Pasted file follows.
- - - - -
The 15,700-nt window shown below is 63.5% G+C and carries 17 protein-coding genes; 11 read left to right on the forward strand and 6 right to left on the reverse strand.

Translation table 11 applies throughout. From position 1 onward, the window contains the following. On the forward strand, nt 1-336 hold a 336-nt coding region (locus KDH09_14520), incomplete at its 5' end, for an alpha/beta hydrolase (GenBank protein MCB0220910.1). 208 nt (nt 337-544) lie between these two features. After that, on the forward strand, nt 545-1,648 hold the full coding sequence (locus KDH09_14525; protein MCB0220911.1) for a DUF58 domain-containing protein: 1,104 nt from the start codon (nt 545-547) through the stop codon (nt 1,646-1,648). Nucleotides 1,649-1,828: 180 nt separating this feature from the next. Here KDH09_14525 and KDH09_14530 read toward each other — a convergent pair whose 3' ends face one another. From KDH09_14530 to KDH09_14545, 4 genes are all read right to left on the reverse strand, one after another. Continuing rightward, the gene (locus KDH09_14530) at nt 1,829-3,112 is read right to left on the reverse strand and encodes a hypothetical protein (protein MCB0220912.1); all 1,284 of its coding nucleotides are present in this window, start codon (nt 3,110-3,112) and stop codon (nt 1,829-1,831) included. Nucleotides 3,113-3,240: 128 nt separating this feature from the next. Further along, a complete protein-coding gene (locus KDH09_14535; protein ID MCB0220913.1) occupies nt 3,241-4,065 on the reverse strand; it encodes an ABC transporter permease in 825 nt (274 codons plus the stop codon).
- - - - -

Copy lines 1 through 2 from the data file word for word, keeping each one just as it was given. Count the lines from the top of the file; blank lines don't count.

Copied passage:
The 15,700-nt window shown below is 63.5% G+C and carries 17 protein-coding genes; 11 read left to right on the forward strand and 6 right to left on the reverse strand.

Translation table 11 applies throughout. From position 1 onward, the window contains the following. On the forward strand, nt 1-336 hold a 336-nt coding region (locus KDH09_14520), incomplete at its 5' end, for an alpha/beta hydrolase (GenBank protein MCB0220910.1). 208 nt (nt 337-544) lie between these two features. After that, on the forward strand, nt 545-1,648 hold the full coding sequence (locus KDH09_14525; protein MCB0220911.1) for a DUF58 domain-containing protein: 1,104 nt from the start codon (nt 545-547) through the stop codon (nt 1,646-1,648). Nucleotides 1,649-1,828: 180 nt separating this feature from the next. Here KDH09_14525 and KDH09_14530 read toward each other — a convergent pair whose 3' ends face one another. From KDH09_14530 to KDH09_14545, 4 genes are all read right to left on the reverse strand, one after another. Continuing rightward, the gene (locus KDH09_14530) at nt 1,829-3,112 is read right to left on the reverse strand and encodes a hypothetical protein (protein MCB0220912.1); all 1,284 of its coding nucleotides are present in this window, start codon (nt 3,110-3,112) and stop codon (nt 1,829-1,831) included. Nucleotides 3,113-3,240: 128 nt separating this feature from the next. Further along, a complete protein-coding gene (locus KDH09_14535; protein ID MCB0220913.1) occupies nt 3,241-4,065 on the reverse strand; it encodes an ABC transporter permease in 825 nt (274 codons plus the stop codon).